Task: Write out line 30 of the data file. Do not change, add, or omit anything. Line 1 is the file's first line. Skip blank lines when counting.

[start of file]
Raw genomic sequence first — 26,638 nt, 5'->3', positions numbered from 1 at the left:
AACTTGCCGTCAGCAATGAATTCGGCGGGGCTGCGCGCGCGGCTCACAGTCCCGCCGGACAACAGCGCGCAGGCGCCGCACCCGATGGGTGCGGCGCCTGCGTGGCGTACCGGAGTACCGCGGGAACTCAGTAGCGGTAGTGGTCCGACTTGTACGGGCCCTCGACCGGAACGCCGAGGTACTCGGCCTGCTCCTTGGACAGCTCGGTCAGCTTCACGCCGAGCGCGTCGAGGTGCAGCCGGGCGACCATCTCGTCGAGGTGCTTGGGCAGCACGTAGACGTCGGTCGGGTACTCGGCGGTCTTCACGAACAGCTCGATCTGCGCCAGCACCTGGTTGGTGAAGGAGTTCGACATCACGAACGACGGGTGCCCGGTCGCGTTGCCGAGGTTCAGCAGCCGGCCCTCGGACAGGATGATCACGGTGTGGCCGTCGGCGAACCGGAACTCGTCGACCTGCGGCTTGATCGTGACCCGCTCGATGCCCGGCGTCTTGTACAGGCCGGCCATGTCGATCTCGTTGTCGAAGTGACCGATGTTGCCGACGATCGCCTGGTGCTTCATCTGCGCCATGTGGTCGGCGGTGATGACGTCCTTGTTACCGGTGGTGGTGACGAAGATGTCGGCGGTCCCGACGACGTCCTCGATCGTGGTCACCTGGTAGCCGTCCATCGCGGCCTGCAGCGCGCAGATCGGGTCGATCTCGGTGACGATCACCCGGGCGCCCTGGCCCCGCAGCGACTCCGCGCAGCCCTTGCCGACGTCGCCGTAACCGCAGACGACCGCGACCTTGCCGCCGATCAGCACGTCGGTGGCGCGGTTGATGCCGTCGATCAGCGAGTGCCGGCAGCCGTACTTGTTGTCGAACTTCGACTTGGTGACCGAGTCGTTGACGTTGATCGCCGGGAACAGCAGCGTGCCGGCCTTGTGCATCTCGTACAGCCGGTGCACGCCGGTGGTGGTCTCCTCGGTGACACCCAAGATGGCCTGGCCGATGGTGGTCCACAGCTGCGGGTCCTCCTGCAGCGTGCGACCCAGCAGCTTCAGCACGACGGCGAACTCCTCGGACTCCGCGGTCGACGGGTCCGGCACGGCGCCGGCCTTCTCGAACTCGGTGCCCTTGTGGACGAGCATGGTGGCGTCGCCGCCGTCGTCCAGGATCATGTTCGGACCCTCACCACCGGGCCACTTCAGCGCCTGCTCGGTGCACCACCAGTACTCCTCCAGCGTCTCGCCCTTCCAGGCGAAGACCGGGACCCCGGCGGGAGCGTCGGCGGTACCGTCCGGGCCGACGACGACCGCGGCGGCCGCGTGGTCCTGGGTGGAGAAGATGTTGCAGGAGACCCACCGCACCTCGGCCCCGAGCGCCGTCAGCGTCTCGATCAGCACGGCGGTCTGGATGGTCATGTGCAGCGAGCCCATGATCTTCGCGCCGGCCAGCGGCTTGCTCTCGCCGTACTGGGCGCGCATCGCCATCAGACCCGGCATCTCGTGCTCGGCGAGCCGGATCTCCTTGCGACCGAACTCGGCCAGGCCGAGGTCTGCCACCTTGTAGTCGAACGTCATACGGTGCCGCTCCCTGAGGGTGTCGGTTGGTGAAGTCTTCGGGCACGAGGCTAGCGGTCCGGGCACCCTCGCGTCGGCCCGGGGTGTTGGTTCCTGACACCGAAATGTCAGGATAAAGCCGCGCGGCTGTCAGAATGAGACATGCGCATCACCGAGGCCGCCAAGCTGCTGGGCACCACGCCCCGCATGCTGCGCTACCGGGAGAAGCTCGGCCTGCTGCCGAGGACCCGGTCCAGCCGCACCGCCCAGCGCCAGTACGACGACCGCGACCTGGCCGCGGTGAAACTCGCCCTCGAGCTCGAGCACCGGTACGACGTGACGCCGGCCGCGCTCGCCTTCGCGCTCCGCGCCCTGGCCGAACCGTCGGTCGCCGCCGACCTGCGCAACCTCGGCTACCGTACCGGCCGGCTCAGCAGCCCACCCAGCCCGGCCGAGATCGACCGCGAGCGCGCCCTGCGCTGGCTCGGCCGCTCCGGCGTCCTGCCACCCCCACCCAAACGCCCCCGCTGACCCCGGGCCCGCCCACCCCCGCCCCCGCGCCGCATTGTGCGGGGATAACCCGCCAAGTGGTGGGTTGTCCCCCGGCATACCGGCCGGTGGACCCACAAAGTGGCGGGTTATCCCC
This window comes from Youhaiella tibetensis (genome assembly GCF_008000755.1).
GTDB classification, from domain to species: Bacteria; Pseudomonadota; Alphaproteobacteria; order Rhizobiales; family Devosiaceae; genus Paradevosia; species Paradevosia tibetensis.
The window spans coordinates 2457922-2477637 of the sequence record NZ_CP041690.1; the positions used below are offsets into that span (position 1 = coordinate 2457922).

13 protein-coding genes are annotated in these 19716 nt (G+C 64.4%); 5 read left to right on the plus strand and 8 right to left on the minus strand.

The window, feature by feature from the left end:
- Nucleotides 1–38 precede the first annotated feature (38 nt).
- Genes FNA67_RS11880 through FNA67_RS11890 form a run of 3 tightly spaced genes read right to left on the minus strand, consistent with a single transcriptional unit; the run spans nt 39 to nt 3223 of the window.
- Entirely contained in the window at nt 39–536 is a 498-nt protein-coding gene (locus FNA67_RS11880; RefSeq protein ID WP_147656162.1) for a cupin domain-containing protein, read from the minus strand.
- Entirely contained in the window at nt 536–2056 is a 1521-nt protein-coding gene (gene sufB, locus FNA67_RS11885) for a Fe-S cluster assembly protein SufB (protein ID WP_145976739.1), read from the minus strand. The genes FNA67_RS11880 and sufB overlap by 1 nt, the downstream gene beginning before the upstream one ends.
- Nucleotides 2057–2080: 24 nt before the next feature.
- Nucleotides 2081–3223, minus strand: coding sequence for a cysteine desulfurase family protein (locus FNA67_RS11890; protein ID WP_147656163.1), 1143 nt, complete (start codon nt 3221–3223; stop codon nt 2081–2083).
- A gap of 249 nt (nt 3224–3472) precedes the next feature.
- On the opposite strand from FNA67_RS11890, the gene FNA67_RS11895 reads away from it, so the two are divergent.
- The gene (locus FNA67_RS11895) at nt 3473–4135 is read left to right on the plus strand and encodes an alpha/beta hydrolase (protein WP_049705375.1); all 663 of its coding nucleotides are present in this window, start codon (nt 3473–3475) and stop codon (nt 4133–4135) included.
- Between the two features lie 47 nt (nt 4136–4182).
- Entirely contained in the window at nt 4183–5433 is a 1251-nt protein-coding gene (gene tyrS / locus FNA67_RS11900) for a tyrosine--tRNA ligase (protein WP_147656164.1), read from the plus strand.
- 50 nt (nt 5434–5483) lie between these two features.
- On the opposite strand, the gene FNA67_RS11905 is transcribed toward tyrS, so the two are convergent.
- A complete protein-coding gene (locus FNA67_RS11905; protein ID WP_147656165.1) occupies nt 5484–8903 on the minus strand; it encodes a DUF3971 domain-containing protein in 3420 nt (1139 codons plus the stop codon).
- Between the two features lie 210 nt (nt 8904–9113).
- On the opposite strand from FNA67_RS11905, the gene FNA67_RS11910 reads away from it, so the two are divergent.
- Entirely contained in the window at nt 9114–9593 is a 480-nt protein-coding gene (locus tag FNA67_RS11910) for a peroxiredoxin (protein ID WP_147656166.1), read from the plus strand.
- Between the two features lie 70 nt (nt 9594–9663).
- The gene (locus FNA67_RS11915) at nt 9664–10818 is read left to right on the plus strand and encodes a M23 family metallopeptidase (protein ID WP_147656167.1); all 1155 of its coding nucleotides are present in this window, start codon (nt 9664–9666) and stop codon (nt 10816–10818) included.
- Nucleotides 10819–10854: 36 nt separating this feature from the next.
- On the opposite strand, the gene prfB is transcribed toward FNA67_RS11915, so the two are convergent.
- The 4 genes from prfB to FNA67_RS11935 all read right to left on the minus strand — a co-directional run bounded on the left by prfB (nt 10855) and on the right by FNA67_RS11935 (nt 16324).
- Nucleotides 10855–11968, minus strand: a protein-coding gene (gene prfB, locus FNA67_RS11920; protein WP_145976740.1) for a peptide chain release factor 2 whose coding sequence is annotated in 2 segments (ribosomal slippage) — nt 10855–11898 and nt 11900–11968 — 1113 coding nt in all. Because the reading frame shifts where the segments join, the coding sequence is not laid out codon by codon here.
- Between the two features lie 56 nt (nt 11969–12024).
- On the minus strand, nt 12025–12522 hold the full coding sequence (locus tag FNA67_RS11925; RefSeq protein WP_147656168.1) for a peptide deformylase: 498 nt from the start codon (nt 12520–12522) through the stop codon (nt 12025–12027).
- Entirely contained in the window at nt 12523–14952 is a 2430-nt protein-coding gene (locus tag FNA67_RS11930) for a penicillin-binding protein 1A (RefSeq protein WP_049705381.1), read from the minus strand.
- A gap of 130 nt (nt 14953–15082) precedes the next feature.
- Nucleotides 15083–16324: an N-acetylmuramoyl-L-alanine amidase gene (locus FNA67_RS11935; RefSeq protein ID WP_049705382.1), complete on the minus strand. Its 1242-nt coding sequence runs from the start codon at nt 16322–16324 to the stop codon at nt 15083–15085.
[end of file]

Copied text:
- Nucleotides 10855–11968, minus strand: a protein-coding gene (gene prfB, locus FNA67_RS11920; protein WP_145976740.1) for a peptide chain release factor 2 whose coding sequence is annotated in 2 segments (ribosomal slippage) — nt 10855–11898 and nt 11900–11968 — 1113 coding nt in all. Because the reading frame shifts where the segments join, the coding sequence is not laid out codon by codon here.